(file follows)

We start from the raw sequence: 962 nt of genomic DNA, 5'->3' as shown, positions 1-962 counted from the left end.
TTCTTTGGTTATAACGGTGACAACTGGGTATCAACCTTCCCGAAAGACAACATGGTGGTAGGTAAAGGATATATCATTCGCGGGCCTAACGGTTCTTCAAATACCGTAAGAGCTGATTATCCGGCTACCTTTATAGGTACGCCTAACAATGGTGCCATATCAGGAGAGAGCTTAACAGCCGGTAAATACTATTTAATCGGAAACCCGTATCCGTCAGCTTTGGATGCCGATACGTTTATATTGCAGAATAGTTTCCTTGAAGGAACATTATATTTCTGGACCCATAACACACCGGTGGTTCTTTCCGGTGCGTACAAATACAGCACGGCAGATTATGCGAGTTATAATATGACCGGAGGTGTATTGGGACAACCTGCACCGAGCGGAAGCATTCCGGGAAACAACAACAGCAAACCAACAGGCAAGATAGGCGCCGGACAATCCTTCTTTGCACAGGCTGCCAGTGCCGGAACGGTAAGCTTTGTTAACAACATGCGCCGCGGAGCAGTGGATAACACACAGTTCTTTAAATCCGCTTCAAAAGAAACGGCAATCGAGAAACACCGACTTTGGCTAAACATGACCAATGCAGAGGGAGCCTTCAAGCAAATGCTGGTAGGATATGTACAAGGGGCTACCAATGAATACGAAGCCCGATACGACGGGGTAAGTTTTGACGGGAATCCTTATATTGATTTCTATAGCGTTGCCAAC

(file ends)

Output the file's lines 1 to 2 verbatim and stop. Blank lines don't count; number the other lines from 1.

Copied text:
We start from the raw sequence: 962 nt of genomic DNA, 5'->3' as shown, positions 1-962 counted from the left end.
TTCTTTGGTTATAACGGTGACAACTGGGTATCAACCTTCCCGAAAGACAACATGGTGGTAGGTAAAGGATATATCATTCGCGGGCCTAACGGTTCTTCAAATACCGTAAGAGCTGATTATCCGGCTACCTTTATAGGTACGCCTAACAATGGTGCCATATCAGGAGAGAGCTTAACAGCCGGTAAATACTATTTAATCGGAAACCCGTATCCGTCAGCTTTGGATGCCGATACGTTTATATTGCAGAATAGTTTCCTTGAAGGAACATTATATTTCTGGACCCATAACACACCGGTGGTTCTTTCCGGTGCGTACAAATACAGCACGGCAGATTATGCGAGTTATAATATGACCGGAGGTGTATTGGGACAACCTGCACCGAGCGGAAGCATTCCGGGAAACAACAACAGCAAACCAACAGGCAAGATAGGCGCCGGACAATCCTTCTTTGCACAGGCTGCCAGTGCCGGAACGGTAAGCTTTGTTAACAACATGCGCCGCGGAGCAGTGGATAACACACAGTTCTTTAAATCCGCTTCAAAAGAAACGGCAATCGAGAAACACCGACTTTGGCTAAACATGACCAATGCAGAGGGAGCCTTCAAGCAAATGCTGGTAGGATATGTACAAGGGGCTACCAATGAATACGAAGCCCGATACGACGGGGTAAGTTTTGACGGGAATCCTTATATTGATTTCTATAGCGTTGCCAAC